Thursday, September 27, 2007

Should undergraduates learn to read scientific papers?

Over at the biology blog Sandwalk, Larry Moran triggered a discussion of whether or not undergraduates should be encouraged to read and evaluate scientific papers. He thinks they're not ready for this challenge, but a number of the people commenting think differently. Here's my contribution:
Students in my first-year biology classes have an option of reading a scientific paper and writing a report on it; this replaces 15% of midterm+final exam marks. I provide a list of papers by local authors that aren't likely to be too technical, but they can select a different paper if they like. I don't vet their paper choices, and give them only a small amount of guidance.

Those who choose to do this find it very challenging, often telling me that "I had to read the paper six times before it started to make sense!". But they also find it very rewarding; they're proud to have accomplished this difficult task, and feel that the experience will give them an advantage over other students in future courses.


A said...

First, I would like to say that I stumbled across your blogs (this and RRResearch) this afternoon and applaud you for your openness towards the dialogue of research and teaching.

More to the point though, when I read the phrase "Should undergraduates learn to read scientific papers?" I was shocked. Is this even a question? I recently graduated from undergrad, and am pursuing a teaching/lab assistant postion at my alma mater before heading off to grad school. Throughout undergrad, my college had an enormous focus on using scientific literature, and being able to find it on your own. While constraints are obviously different at a small private college where I attended versus a large university, it boggles my mind to think that anyone might graduate with a BA/BS in the sciences and not be able to read a scientific paper.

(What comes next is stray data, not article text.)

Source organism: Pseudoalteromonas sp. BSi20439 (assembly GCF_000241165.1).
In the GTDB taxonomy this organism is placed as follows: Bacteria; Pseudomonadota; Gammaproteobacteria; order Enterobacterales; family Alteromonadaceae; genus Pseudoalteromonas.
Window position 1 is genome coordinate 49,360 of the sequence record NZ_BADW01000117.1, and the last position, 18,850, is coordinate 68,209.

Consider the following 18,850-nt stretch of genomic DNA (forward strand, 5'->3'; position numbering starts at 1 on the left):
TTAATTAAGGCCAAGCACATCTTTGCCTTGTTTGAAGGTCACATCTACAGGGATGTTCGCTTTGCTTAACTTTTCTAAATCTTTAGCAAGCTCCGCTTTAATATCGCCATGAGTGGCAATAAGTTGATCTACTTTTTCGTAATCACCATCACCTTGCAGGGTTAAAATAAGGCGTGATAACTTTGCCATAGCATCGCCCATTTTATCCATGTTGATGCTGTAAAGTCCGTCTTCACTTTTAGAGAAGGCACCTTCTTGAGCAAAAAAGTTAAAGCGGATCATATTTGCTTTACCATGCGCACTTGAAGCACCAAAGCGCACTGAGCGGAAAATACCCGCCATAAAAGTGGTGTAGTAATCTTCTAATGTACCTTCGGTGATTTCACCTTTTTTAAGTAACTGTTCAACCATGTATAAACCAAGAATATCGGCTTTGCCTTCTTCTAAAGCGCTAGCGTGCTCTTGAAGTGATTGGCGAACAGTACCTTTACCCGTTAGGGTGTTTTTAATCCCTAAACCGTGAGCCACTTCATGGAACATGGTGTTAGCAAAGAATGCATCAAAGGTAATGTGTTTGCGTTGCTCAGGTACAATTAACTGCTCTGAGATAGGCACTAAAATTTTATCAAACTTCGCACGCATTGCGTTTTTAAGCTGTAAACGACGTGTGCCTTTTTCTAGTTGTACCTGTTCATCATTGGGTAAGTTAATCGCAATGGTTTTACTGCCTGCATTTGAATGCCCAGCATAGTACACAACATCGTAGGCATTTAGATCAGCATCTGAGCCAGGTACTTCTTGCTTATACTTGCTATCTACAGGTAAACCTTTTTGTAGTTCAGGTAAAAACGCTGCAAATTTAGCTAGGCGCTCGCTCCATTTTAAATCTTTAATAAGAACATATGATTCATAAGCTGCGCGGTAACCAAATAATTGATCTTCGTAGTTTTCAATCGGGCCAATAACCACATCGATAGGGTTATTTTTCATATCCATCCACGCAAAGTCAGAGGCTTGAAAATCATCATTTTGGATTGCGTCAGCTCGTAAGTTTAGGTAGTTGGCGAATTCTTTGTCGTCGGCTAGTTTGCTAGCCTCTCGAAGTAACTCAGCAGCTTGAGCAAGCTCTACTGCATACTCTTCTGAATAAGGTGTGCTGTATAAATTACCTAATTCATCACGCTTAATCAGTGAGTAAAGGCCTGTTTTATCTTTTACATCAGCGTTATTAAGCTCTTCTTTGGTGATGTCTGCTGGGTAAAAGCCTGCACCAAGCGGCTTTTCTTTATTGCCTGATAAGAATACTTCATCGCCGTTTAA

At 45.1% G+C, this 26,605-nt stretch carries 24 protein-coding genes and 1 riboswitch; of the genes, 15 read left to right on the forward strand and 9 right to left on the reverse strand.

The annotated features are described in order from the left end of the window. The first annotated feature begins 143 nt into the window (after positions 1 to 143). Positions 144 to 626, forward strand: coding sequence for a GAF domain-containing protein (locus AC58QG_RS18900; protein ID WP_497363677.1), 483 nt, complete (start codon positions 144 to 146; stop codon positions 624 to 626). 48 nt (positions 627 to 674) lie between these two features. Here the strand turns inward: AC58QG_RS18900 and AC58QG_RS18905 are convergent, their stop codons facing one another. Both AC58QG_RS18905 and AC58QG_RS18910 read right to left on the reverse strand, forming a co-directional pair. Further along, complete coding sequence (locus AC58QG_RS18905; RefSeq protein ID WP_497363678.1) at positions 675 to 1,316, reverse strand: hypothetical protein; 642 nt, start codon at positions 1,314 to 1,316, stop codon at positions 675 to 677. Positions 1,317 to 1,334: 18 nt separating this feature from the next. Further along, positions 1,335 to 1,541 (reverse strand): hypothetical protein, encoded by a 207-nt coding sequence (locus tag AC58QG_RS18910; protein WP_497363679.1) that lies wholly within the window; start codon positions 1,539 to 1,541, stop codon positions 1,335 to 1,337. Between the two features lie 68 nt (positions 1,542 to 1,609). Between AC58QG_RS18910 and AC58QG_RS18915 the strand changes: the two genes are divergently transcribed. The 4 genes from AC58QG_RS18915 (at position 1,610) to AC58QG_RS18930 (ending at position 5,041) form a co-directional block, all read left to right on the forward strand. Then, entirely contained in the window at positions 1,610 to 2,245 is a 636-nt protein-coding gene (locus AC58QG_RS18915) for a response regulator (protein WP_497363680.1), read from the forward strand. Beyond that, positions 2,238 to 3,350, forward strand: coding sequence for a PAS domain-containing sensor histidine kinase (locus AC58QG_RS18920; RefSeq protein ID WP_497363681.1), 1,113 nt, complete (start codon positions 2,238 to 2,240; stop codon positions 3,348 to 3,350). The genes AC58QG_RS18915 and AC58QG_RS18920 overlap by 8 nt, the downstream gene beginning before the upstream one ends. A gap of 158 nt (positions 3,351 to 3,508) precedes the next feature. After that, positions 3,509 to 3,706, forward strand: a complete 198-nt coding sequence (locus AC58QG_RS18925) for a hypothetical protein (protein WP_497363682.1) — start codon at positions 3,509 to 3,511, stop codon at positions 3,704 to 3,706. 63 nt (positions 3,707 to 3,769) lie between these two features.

One way it is implemented here at the freshmen/sophomore level is assigning key papers that tie in with a concept being discussed in the course. Rather than writing an essay summary of the paper, students must fill out a sheet with boxes for specific types of info. For example:

"What was the hypothesis(es) of the researchers?",
"What methods were used?",
"What conclusions did the researchers draw?",
"What data are each conclusion based on",
"Are the conclusions sufficiently supported by the data?", etc.

Another section had the students write down terms in the article they were unfamiliar with, and find the definition of them. I can remember this part being especially helpful to me when I was just starting. I can't even begin to imagine where I would be without having learned this skill early in my career.

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